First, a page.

Step 1: Manage User Permissions
As you’ve seen so far, Airtable already has tons of built-in security measures to keep your applications and data safe. But each time you onboard a user, you can control your security at a higher level by customizing their permissions.
This ensures that only certain people have access to information, and only certain users can edit or change information within your bases.
Whenever you add a collaborator, you’ll have the option to add them on a workspace level or a base level. If they’re a workspace collaborator, they have access to everything within that workspace within the permission level that they’ve been assigned. Base collaborators only have access to the specific base, but are still within their assigned permission levels.
There are four main types of users within Airtable—read-only, commenters, editors, and owners/creators. These are listed in order from most restrictive to least restrictive.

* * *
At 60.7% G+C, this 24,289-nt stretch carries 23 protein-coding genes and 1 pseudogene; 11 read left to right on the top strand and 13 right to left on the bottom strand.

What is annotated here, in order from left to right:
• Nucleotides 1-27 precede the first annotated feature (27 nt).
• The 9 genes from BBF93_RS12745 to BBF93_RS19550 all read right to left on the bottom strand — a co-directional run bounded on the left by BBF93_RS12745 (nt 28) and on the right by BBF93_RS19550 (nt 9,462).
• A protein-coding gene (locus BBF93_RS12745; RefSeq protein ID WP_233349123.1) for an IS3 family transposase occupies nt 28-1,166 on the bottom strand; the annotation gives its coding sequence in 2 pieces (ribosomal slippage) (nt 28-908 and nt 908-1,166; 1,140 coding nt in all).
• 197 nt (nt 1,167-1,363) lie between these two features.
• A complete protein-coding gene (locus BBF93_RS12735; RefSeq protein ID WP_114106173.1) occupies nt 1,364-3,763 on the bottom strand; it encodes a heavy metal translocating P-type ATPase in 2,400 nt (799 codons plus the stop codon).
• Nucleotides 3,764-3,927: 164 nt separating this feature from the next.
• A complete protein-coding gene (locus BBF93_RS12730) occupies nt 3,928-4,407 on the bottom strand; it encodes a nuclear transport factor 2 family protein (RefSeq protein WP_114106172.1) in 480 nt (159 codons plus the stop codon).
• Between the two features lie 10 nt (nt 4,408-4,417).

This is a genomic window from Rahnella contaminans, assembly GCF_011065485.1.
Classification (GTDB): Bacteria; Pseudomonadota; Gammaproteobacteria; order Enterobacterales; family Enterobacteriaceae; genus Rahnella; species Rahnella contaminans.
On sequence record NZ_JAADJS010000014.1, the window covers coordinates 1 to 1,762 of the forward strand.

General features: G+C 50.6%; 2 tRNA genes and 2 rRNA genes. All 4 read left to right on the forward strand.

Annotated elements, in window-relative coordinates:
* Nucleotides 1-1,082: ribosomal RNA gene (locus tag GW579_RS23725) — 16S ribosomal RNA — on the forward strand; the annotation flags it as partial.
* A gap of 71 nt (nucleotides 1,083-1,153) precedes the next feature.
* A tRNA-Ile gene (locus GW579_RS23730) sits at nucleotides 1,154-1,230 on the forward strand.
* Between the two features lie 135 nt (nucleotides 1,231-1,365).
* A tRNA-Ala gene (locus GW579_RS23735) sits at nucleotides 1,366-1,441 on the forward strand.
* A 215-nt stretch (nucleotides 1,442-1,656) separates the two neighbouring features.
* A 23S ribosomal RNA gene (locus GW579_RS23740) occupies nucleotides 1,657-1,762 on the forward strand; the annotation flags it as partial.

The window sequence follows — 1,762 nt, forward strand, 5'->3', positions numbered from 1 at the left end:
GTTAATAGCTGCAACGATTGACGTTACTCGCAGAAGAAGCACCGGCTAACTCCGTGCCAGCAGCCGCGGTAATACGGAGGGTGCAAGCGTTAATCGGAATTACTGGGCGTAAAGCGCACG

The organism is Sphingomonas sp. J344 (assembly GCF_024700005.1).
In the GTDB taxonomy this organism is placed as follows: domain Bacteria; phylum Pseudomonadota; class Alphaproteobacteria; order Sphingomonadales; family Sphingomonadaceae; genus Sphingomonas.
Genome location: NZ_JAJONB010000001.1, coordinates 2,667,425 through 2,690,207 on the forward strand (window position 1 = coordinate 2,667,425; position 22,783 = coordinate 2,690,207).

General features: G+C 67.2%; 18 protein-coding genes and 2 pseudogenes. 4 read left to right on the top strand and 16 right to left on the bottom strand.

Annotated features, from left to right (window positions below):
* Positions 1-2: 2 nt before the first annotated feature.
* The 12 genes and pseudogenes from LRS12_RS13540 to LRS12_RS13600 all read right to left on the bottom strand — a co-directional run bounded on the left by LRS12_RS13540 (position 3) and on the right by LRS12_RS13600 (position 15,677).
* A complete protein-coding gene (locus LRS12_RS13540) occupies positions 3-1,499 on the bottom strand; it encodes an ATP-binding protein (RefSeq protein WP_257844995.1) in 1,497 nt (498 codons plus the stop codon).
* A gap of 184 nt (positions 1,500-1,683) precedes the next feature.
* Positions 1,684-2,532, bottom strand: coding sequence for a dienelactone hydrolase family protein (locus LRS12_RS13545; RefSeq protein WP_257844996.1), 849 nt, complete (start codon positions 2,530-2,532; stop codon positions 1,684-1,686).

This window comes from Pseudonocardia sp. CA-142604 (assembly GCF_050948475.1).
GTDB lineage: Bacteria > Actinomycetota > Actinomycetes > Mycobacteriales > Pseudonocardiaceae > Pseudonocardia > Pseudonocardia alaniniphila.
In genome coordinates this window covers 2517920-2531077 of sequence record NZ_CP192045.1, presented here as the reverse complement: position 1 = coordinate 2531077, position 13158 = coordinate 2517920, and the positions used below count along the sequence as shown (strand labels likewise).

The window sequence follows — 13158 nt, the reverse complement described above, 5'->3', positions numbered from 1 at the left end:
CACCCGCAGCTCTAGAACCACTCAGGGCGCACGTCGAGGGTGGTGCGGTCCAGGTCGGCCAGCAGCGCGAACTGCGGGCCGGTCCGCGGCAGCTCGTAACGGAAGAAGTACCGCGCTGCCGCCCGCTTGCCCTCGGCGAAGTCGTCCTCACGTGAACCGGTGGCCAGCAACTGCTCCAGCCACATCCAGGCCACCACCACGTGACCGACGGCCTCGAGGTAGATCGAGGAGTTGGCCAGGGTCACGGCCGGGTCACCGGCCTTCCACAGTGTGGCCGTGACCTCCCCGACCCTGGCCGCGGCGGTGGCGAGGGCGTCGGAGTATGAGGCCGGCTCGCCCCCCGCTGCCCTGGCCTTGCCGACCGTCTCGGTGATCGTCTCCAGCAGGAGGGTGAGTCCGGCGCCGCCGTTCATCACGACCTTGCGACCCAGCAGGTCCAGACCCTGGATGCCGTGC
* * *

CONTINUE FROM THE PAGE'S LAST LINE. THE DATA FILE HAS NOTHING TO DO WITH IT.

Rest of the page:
Here’s a more in-depth overview of the user types in base-level collaboration and the base actions they’re allowed to complete:
- Access and ability to view the entire base
- View automation configuration
- Copy automation URL
- All Read-Only permissions
- Ability to comment on records
- Add, delete, and modify personal views
- All Commenter permissions
- Ability to add, delete, and modify records
- Ability to add, delete, and modify all views
- Create or remove view share links
- Ability to create or remove a sync view share links
- Manual sync permissions (sync now)
- Ability to configure settings within an app
Owners and Creators
- All Editor permissions